Although the field of architecture likes to think it is cutting-edge, adamantly liberal, and on the forefront of history, we still look towards the compulsive tendencies of the glorified visionary, their revolutionary thoughts, illuminating process, and iconic vision. This historiography is, in and of itself, an obsession - fetishizing personas, establishing camps, crafting a storyline that awards persuasion and trend over quality and sincerity. In the longstanding tradition of self-made, winner-take-all fanaticism, now more than ever do we see a craving for attention that is pulling (or rather dragging) the field even further from its core values and closer to soulless squander.
Architecture in today’s Pinterestagram landscape is still powered by crafted images that spread rapidly, spawn copycats, and establish compulsory trends. Forced to keep up with the increasing pace of the digital feed, architectural content has come to fetishize certain aesthetics, forms, and processes so as to elicit a pause in the endless scrolling of its consumers. Cute graphics, seductive ruins, fashionable brutalism, and relentless mapping are just a few of our current obsessions, which quickly go from curated cultural artifacts to fast commodities with guaranteed conversion rates.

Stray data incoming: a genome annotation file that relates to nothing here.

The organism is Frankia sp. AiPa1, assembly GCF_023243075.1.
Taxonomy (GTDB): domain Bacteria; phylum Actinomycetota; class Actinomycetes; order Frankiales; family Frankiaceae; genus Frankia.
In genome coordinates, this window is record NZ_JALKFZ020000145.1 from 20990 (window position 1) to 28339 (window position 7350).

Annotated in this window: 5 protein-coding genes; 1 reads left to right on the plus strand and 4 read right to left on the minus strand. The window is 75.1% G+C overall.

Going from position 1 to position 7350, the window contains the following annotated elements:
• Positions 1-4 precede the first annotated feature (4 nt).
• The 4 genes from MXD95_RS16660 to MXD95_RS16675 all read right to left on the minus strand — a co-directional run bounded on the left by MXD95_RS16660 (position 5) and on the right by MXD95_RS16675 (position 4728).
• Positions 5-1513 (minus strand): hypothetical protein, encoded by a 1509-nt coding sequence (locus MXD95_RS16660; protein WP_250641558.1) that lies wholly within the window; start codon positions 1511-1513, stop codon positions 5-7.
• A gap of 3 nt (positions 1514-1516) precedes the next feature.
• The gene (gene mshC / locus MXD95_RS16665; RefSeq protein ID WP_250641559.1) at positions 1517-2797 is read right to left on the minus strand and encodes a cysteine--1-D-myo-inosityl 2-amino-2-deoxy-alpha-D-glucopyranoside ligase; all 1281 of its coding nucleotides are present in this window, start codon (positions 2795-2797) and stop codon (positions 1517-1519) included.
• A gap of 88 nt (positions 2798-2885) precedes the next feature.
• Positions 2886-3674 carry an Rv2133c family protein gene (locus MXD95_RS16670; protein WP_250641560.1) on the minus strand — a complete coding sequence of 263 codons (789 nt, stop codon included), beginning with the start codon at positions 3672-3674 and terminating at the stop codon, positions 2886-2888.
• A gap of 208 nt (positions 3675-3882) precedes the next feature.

This issue of Paprika!, a weekly student journal at the Yale School of Architecture, seeks to put a finger on the pulse of architects, students, academia, and the profession at large in order to understand what about the latest trends makes us tick.
- Which architectural tropes currently trigger our dopamine receptors and how has that come to be?
- How is Instagram culture changing the way architecture is perceived and produced?
- What does an architectural influencer look like today? Has the influencer replaced the critic
- Where are these successive waves of trends taking us as a profession?
- How do obsessive tendencies affect labor practices and firm hierarchies?
- What would an architecture-themed episode of Black Mirror look like?
- Why do we fetishize all things cute, pink, and playful?
It’s time for an intervention of sorts, or, at the very least, some communal group therapy. Please send proposals by October 18 to adam [email protected] and [email protected] Ideas for essays, interviews, visuals are welcomed.